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Right Sector actions threaten Geneva deals implementation - Russian FM

April 21, 2014, 23:48 UTC+3 MOSCOW
The Foreign Minister of the Russian Federation urged the US Secretary of State not to allow to provoke the bloody conflict in Ukraine
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© EPA/YURI KOCHETKOV

MOSCOW, April 21, /ITAR-TASS/. The Kiev authorities’ inability to stop violence of the Right Sector far-right ultranationalist organization prevents the agreements on Ukraine reached last week in Geneva from being implemented, Russian Foreign Minister Sergey Lavrov told US Secretary of State John Kerry by phone on Monday.

According to the Russian Foreign Ministry, Lavrov drew Kerry’s attention to the fact that actions of the Right Sector and other ultranationalists have already led to human deaths.

Russia’s top diplomat urged the de facto Ukrainian authorities to “stop arrests and free activists of the protest movement in the southeastern Ukrainian regions”.

“Inability and unwillingness of the Kiev authorities to put an end to violent actions of the Right Sector jeopardize the implementation of provisions of the Geneva Statement by Russia, the United States, the European Union and Ukraine of April 17,” he said.

“The minister urged the secretary of state to influence Kiev, to prevent hotheads there from provoking a bloody conflict, to prompt the current Ukrainian leadership to strictly abide by commitments it undertook, which would make it possible to start de-escalation of the situation,” the Russian Foreign Ministry stated.

“The Russian side specially noted the necessity to organize a nationwide dialogue in Ukraine as soon as possible, including the launch of a constitutional reform with full-fledged participation of all basic political forces and all regions of the country,” it said.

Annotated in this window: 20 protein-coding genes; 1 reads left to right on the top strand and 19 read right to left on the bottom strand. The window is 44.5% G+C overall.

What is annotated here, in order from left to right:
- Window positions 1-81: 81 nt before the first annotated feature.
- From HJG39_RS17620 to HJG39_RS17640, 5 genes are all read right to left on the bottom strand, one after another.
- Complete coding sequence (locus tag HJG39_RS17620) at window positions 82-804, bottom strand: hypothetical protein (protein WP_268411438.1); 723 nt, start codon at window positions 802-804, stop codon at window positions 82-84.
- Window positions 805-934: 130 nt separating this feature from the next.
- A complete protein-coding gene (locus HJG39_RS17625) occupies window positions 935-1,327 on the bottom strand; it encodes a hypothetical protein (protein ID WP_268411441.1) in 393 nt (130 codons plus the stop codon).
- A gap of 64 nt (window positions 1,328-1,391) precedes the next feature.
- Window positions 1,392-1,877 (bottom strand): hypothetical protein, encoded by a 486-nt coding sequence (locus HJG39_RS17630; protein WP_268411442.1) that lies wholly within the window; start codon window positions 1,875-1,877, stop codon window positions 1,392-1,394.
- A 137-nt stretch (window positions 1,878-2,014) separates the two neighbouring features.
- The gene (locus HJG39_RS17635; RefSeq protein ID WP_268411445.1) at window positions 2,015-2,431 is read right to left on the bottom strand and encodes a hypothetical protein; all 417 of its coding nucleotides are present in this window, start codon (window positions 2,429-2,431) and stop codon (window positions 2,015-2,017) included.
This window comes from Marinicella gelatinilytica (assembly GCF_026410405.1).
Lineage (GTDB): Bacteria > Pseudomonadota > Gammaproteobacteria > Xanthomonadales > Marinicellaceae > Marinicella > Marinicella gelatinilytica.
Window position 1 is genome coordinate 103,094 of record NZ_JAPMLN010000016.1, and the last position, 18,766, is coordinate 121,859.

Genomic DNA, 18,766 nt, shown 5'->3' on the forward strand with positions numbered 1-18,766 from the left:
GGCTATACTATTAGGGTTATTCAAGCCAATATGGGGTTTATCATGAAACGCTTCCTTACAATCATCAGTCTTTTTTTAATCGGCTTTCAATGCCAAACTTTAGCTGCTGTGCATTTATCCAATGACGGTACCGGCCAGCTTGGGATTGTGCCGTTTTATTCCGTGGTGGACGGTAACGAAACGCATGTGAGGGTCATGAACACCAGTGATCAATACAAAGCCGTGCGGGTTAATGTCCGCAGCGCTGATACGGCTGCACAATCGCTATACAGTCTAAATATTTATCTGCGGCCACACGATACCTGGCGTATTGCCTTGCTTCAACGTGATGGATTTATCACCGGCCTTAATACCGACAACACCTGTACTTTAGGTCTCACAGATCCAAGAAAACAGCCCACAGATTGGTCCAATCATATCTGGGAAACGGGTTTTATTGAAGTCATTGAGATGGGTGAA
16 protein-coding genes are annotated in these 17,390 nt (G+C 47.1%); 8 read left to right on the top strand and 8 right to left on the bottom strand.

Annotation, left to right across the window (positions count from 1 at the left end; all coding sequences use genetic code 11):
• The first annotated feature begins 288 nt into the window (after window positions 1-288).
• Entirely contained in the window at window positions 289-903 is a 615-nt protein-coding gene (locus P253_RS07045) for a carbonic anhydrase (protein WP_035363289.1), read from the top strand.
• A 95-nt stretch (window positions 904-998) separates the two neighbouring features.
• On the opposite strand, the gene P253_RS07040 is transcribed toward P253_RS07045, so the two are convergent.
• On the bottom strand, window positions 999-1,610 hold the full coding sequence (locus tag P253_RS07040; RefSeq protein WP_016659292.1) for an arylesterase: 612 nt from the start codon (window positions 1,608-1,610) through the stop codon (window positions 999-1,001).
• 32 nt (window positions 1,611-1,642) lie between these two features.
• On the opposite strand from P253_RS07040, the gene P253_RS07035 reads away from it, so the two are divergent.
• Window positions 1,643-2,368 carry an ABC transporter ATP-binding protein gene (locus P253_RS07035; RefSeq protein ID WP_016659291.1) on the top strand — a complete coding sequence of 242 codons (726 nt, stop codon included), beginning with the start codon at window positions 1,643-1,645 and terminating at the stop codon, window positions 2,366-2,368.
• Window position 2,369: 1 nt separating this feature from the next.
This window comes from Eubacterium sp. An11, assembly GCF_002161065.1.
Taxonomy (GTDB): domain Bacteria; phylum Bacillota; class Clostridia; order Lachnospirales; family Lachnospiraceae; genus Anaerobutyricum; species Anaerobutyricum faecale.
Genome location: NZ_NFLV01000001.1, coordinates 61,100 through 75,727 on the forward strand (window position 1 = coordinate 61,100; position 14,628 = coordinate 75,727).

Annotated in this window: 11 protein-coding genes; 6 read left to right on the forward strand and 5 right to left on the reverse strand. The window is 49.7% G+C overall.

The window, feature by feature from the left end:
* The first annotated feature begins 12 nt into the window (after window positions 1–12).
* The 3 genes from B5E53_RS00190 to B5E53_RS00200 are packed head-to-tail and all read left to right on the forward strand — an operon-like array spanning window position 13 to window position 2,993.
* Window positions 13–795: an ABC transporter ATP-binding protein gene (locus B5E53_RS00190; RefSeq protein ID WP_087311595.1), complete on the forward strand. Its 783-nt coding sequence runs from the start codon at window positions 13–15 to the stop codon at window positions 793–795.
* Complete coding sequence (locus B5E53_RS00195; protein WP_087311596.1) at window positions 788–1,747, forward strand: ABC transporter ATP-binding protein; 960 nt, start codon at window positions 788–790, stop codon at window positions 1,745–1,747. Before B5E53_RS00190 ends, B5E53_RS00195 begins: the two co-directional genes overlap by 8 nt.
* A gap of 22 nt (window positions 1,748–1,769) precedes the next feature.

The heads of the Russian and American foreign policy departments agreed to continue contacts on the Ukrainian problems.

The Geneva Statement, adopted after last Thursday’s meeting on Ukraine, in particular envisions that all illegal armed formations should be disarmed in Ukraine, all administrative buildings unblocked and all protesters except for those who committed serious crimes pardoned.

A coup occurred in Ukraine and new people were brought to power amid riots in February, whom Moscow does not recognize as Ukraine's legitimate leaders.

The crisis deteriorated when Crimea, where most residents are Russians, refused to recognize the legitimacy of the self-proclaimed Ukrainian leaders and reunified with Russia on March 18 after a referendum two days earlier in which it overwhelmingly voted to secede from Ukraine and join the Russian Federation.

After Crimea’s accession to Russia, which Kiev does not accept despite Russia’s repeated statements that the Crimean plebiscite conformed to the international law, protests against the new Kiev authorities erupted in Ukraine’s Russian-speaking southeastern regions, with demonstrators taking control of some government buildings and demanding referendums on the country’s federalization.

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